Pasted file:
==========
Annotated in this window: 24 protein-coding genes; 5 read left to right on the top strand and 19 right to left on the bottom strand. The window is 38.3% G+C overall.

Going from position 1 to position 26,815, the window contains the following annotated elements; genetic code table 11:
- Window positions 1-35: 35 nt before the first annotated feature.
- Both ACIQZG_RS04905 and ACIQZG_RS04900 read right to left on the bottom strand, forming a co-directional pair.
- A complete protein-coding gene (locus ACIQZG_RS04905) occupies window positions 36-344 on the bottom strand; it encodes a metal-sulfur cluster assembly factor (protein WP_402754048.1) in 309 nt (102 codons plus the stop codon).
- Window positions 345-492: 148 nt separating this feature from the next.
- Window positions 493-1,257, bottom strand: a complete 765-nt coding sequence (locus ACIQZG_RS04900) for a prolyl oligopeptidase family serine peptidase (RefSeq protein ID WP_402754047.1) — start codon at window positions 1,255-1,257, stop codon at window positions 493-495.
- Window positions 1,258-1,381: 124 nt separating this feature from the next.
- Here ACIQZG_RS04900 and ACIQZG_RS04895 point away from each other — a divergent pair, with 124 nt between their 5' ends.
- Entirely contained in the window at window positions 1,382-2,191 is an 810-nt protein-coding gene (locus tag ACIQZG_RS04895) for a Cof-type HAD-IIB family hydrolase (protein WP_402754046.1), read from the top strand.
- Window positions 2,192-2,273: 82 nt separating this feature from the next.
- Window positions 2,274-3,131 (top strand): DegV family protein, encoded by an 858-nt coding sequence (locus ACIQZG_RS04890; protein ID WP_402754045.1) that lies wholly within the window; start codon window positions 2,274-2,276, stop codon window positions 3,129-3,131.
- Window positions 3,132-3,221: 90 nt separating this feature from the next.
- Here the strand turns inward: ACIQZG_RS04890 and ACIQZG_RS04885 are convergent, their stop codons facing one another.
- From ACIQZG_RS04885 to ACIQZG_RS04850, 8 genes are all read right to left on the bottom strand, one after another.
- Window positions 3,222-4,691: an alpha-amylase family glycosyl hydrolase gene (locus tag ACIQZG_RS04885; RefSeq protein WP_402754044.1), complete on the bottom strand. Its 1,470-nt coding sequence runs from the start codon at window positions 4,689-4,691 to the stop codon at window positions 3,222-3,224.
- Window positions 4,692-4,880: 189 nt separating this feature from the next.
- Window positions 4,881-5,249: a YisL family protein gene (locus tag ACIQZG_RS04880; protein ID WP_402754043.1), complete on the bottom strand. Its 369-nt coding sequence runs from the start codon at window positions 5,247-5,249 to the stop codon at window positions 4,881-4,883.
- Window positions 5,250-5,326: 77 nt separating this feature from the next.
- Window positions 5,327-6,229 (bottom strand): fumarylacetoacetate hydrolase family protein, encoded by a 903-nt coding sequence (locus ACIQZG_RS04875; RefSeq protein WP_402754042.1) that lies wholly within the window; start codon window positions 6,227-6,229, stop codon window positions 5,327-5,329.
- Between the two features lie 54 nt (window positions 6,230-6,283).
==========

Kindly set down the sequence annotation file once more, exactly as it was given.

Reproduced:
Annotated in this window: 24 protein-coding genes; 5 read left to right on the top strand and 19 right to left on the bottom strand. The window is 38.3% G+C overall.

Going from position 1 to position 26,815, the window contains the following annotated elements; genetic code table 11:
- Window positions 1-35: 35 nt before the first annotated feature.
- Both ACIQZG_RS04905 and ACIQZG_RS04900 read right to left on the bottom strand, forming a co-directional pair.
- A complete protein-coding gene (locus ACIQZG_RS04905) occupies window positions 36-344 on the bottom strand; it encodes a metal-sulfur cluster assembly factor (protein WP_402754048.1) in 309 nt (102 codons plus the stop codon).
- Window positions 345-492: 148 nt separating this feature from the next.
- Window positions 493-1,257, bottom strand: a complete 765-nt coding sequence (locus ACIQZG_RS04900) for a prolyl oligopeptidase family serine peptidase (RefSeq protein ID WP_402754047.1) — start codon at window positions 1,255-1,257, stop codon at window positions 493-495.
- Window positions 1,258-1,381: 124 nt separating this feature from the next.
- Here ACIQZG_RS04900 and ACIQZG_RS04895 point away from each other — a divergent pair, with 124 nt between their 5' ends.
- Entirely contained in the window at window positions 1,382-2,191 is an 810-nt protein-coding gene (locus tag ACIQZG_RS04895) for a Cof-type HAD-IIB family hydrolase (protein WP_402754046.1), read from the top strand.
- Window positions 2,192-2,273: 82 nt separating this feature from the next.
- Window positions 2,274-3,131 (top strand): DegV family protein, encoded by an 858-nt coding sequence (locus ACIQZG_RS04890; protein ID WP_402754045.1) that lies wholly within the window; start codon window positions 2,274-2,276, stop codon window positions 3,129-3,131.
- Window positions 3,132-3,221: 90 nt separating this feature from the next.
- Here the strand turns inward: ACIQZG_RS04890 and ACIQZG_RS04885 are convergent, their stop codons facing one another.
- From ACIQZG_RS04885 to ACIQZG_RS04850, 8 genes are all read right to left on the bottom strand, one after another.
- Window positions 3,222-4,691: an alpha-amylase family glycosyl hydrolase gene (locus tag ACIQZG_RS04885; RefSeq protein WP_402754044.1), complete on the bottom strand. Its 1,470-nt coding sequence runs from the start codon at window positions 4,689-4,691 to the stop codon at window positions 3,222-3,224.
- Window positions 4,692-4,880: 189 nt separating this feature from the next.
- Window positions 4,881-5,249: a YisL family protein gene (locus tag ACIQZG_RS04880; protein ID WP_402754043.1), complete on the bottom strand. Its 369-nt coding sequence runs from the start codon at window positions 5,247-5,249 to the stop codon at window positions 4,881-4,883.
- Window positions 5,250-5,326: 77 nt separating this feature from the next.
- Window positions 5,327-6,229 (bottom strand): fumarylacetoacetate hydrolase family protein, encoded by a 903-nt coding sequence (locus ACIQZG_RS04875; RefSeq protein WP_402754042.1) that lies wholly within the window; start codon window positions 6,227-6,229, stop codon window positions 5,327-5,329.
- Between the two features lie 54 nt (window positions 6,230-6,283).